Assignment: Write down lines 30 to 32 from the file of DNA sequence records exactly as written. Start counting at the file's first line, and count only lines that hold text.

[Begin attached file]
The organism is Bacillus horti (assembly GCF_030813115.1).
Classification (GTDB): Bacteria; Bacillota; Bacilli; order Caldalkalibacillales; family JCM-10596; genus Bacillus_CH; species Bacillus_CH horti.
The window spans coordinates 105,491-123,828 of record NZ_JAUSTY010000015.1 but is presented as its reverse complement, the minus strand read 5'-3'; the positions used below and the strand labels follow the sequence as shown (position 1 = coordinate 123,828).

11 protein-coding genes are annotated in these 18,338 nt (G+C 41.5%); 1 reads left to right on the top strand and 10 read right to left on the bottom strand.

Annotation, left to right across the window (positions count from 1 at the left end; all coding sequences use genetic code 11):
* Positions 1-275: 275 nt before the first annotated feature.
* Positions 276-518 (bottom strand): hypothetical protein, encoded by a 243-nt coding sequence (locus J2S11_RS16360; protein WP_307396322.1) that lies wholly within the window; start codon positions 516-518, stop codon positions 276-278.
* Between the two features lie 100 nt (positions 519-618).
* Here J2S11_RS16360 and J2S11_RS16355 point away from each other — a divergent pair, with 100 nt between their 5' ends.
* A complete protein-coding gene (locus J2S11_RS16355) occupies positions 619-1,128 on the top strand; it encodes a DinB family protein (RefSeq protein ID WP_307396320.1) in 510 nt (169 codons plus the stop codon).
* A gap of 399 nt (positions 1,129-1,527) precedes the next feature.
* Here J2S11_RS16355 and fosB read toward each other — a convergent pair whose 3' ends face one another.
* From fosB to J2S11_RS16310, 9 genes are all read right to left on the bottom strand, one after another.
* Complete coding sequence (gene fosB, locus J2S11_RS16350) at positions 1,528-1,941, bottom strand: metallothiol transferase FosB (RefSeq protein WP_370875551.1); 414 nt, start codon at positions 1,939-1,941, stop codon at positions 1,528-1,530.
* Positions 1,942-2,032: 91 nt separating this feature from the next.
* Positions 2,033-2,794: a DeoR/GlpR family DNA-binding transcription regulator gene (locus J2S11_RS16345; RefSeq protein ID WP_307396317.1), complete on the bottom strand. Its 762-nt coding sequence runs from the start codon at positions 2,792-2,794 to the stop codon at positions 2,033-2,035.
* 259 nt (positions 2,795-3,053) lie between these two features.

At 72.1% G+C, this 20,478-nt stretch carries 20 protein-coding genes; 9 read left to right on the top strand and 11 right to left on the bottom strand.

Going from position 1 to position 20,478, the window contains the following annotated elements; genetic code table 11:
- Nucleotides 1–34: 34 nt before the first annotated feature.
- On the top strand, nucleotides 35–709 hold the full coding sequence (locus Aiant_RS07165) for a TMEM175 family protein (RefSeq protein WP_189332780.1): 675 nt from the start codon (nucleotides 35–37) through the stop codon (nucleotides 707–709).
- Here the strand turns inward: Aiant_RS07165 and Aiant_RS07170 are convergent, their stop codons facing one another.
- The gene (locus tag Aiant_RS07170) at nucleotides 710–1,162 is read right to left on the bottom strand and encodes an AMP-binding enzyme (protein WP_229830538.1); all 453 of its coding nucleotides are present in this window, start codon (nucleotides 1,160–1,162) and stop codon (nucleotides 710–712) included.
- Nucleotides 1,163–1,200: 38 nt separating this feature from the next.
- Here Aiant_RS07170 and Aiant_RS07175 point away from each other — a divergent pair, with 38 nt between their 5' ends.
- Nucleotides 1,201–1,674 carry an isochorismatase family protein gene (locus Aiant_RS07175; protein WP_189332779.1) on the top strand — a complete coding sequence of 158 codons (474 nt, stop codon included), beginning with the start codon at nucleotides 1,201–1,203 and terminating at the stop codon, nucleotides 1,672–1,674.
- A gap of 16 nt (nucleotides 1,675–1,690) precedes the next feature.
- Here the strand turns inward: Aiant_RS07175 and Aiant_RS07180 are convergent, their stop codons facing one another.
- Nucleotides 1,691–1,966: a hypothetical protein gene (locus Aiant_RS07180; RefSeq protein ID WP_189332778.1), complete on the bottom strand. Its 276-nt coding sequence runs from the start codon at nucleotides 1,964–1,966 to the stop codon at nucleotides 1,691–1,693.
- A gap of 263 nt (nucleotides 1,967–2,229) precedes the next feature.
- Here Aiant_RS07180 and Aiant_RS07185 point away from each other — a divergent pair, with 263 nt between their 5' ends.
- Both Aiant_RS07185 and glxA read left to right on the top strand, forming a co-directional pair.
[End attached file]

- A gap of 263 nt (nucleotides 1,967–2,229) precedes the next feature.
- Here Aiant_RS07180 and Aiant_RS07185 point away from each other — a divergent pair, with 263 nt between their 5' ends.
- Both Aiant_RS07185 and glxA read left to right on the top strand, forming a co-directional pair.